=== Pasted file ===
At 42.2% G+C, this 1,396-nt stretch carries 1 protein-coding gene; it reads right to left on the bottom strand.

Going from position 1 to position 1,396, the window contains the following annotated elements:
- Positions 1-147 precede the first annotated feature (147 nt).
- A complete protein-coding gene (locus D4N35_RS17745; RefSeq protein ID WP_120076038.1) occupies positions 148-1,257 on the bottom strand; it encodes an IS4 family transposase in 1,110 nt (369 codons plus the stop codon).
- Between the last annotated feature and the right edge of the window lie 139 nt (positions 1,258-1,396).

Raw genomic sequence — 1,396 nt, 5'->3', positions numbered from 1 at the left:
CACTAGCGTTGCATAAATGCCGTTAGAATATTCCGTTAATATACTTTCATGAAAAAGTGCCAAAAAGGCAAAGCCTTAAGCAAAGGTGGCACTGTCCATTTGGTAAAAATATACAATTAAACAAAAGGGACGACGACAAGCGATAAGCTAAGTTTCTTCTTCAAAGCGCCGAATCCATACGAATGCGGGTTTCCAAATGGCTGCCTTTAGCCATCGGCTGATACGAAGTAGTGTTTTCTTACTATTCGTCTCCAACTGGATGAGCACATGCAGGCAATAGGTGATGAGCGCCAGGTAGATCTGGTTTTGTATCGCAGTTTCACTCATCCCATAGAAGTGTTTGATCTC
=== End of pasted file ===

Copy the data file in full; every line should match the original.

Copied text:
At 42.2% G+C, this 1,396-nt stretch carries 1 protein-coding gene; it reads right to left on the bottom strand.

Going from position 1 to position 1,396, the window contains the following annotated elements:
- Positions 1-147 precede the first annotated feature (147 nt).
- A complete protein-coding gene (locus D4N35_RS17745; RefSeq protein ID WP_120076038.1) occupies positions 148-1,257 on the bottom strand; it encodes an IS4 family transposase in 1,110 nt (369 codons plus the stop codon).
- Between the last annotated feature and the right edge of the window lie 139 nt (positions 1,258-1,396).

Raw genomic sequence — 1,396 nt, 5'->3', positions numbered from 1 at the left:
CACTAGCGTTGCATAAATGCCGTTAGAATATTCCGTTAATATACTTTCATGAAAAAGTGCCAAAAAGGCAAAGCCTTAAGCAAAGGTGGCACTGTCCATTTGGTAAAAATATACAATTAAACAAAAGGGACGACGACAAGCGATAAGCTAAGTTTCTTCTTCAAAGCGCCGAATCCATACGAATGCGGGTTTCCAAATGGCTGCCTTTAGCCATCGGCTGATACGAAGTAGTGTTTTCTTACTATTCGTCTCCAACTGGATGAGCACATGCAGGCAATAGGTGATGAGCGCCAGGTAGATCTGGTTTTGTATCGCAGTTTCACTCATCCCATAGAAGTGTTTGATCTC